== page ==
High Cholesterol Foods To Avoid

Foods like eggs, red meat, and dairy products can all raise cholesterol levels.
Red meat is high in cholesterol.

Products that are supposed to miraculously lower cholesterol levels have started showing up in the media more and more over the course of the last few years.

Although there are foods out there that can help to lower cholesterol, there are some that should be cut entirely out of the diets of those with high LDL levels. In this article, we outline high cholesterol foods that people who are watching their cholesterol intake should avoid.

High cholesterol foods to avoid

A build-up of cholesterol (specifically in the bloodstream) can cause cardiovascular and coronary diseases that imply serious health issues.

Although there are foods out there that prevent these conditions, people with high LDL levels need to pay close attention to their diets. Below we describe which ones to stay away from and why.

Red meat

Red meat has the highest fat content of all meats, which is why people with high cholesterol should avoid this food.

Red meat is the worst possible food for those with high cholesterol because unlike low-fat white meats such as turkey or chicken, it contains high levels of this unhealthy nutrient.

Eating meals with red meat and fatty sauces increase overall fat consumption, thus raising the risk of skyrocketing LDL levels. Foods like beef, chorizo, and pork are usually off-limits for those with serious cholesterol problems.

Eggs

Eggs are also typically forbidden for those with high LDL levels, mostly because of their high protein and saturated fat content.

Eggs are widely consumed, even on a daily basis sometimes. This food is highly versatile and nutritionally dense, which makes it popular.

In spite of all this, those with high cholesterol should avoid consuming this food, and if they do, they should limit themselves to 2 or 3 eggs a week. Often eggs are included in dishes heavy in meat and fat, which is why you should stay away from them if possible.

Eggs are often served with meat which is also high in cholesterol.

Palm oil

Palm oil is widely used across the globe. For years now, it has been a primary ingredient in unhealthy processed foods.

This type of oil is in almost all of the processed foods at the supermarket. Also, since it is mostly made up of fat, this product is really just empty calories. That is why palm oil is something that people with high cholesterol should avoid.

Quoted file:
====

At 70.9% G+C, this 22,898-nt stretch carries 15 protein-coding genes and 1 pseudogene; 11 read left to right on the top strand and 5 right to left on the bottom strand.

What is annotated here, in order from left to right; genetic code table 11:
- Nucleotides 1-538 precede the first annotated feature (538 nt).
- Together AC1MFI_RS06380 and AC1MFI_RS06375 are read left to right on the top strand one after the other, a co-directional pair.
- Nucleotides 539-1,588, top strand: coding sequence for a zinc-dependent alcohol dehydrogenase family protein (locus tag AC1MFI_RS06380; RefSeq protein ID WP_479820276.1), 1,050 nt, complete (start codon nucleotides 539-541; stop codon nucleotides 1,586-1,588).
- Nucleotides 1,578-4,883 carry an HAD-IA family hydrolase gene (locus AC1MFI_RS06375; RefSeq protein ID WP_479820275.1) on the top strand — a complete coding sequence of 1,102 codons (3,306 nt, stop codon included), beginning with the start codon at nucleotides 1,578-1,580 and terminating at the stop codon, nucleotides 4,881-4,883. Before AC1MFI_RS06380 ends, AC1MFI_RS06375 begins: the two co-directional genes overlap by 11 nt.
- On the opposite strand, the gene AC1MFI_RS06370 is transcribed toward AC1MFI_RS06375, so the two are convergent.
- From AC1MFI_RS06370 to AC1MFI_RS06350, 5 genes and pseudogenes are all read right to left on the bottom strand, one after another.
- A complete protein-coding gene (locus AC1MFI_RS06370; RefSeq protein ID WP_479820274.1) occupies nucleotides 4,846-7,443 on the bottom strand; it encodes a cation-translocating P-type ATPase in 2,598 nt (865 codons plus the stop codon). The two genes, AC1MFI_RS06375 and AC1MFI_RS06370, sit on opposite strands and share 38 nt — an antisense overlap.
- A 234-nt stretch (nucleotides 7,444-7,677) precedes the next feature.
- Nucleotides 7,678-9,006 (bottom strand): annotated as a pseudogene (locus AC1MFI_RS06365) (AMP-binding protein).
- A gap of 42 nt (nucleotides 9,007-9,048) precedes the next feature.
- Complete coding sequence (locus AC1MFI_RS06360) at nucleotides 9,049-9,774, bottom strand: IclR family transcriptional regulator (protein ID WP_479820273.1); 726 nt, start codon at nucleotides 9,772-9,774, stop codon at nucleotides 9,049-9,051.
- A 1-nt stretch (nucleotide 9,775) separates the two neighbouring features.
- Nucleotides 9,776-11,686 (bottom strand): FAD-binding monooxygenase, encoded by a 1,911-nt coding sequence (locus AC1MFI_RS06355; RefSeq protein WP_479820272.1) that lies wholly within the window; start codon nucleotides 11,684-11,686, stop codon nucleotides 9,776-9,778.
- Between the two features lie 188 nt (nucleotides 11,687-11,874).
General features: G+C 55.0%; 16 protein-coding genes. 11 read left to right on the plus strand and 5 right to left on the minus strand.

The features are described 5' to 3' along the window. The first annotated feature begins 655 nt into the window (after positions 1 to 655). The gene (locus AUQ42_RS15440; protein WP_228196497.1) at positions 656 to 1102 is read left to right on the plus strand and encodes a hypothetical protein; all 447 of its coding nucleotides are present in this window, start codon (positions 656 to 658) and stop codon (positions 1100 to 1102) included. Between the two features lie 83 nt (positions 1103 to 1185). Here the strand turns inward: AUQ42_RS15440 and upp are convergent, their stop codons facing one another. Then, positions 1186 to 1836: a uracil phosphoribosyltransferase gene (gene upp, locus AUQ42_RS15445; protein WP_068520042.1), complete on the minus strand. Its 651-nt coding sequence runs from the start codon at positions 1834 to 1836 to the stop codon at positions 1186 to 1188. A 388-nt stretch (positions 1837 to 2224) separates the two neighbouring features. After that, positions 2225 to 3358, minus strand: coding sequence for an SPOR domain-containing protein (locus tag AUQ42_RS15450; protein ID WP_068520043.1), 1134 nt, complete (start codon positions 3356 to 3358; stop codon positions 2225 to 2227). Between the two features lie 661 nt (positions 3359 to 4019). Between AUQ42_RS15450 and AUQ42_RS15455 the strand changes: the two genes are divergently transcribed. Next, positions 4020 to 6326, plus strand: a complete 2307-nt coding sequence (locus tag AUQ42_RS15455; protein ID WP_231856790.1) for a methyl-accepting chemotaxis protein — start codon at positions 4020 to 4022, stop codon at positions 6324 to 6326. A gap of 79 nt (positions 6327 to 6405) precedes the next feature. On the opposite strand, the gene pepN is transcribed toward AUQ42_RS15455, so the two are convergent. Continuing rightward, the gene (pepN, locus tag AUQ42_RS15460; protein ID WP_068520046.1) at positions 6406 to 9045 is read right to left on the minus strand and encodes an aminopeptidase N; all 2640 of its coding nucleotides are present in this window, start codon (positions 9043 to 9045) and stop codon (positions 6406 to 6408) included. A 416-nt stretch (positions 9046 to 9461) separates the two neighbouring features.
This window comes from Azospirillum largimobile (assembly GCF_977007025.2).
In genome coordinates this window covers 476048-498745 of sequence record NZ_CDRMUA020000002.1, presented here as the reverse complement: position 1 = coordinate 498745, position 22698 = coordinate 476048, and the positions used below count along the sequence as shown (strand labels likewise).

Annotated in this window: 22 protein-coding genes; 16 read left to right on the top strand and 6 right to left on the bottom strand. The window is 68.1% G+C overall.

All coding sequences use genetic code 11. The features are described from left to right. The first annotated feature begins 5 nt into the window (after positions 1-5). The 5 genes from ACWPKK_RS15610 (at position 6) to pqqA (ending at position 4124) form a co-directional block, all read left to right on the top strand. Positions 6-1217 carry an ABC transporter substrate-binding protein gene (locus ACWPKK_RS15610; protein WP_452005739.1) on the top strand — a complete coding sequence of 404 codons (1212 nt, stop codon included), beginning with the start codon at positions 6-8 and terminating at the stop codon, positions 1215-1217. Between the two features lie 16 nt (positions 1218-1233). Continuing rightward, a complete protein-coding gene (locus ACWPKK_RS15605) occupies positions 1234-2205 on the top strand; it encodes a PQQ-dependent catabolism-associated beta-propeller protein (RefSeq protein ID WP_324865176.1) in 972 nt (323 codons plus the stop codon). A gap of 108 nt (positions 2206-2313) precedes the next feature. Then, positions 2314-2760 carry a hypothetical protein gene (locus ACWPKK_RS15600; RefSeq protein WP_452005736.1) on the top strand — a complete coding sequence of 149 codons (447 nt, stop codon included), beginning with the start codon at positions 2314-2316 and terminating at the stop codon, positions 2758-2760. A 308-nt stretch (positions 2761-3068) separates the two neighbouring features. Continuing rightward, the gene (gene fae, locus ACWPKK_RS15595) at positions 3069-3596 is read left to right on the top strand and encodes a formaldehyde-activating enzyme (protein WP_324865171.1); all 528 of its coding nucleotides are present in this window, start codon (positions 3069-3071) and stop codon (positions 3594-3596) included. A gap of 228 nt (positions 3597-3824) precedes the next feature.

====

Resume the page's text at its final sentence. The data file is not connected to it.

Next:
Processed foods

Cutting processed foods out of the diet is definitely necessary for those with high LDL levels. It is a known fact that processed foods are unhealthy for us in general. Besides, they are nutrient poor and usually lead to weight gain.

On this list, we find processed meats like hamburgers, sausages, cured meats, and French fries. Also, you should stay away from sweet foods like industrial baked goods, cookies, and chocolates.

Don't forget, consuming fast foods is risky if you want to keep your cholesterol levels low since it is high in fat and low in nutrients.

If you want to gradually cut this junk food out of your diet, we suggest eating, fruits, vegetables, fish, and legumes, instead. All of these foods contain less fat and more nutrients.

Seafood

Fish is almost always thought to be quite healthy, nutritious, and lean. However, seafood, on the other hand, can put the health of those with high LDL levels at risk.

Most seafood is also highly nutritious since it contains many nutrients. However, prawns, jumbo shrimp, and lobster are all high in cholesterol.

Dairy products

Full-fat dairy products are out of the question for those watching their cholesterol. This includes whole milk, yogurt, and milkshakes that are high in fat.

Liver, haggis, and pate

These products contain the highest concentration of cholesterol of all foods of animal origin.

Liver, haggis, and pate are some of the worst foods for LDL levels. Foods that contain chicken or beef liver have the highest levels of all.

References

Lecerf, J. M. & De Lorgeril, M. (2011). Dietary cholesterol: from physiology to cardiovascular risk. British Journal of Nutrition, 106(1): 6–14.

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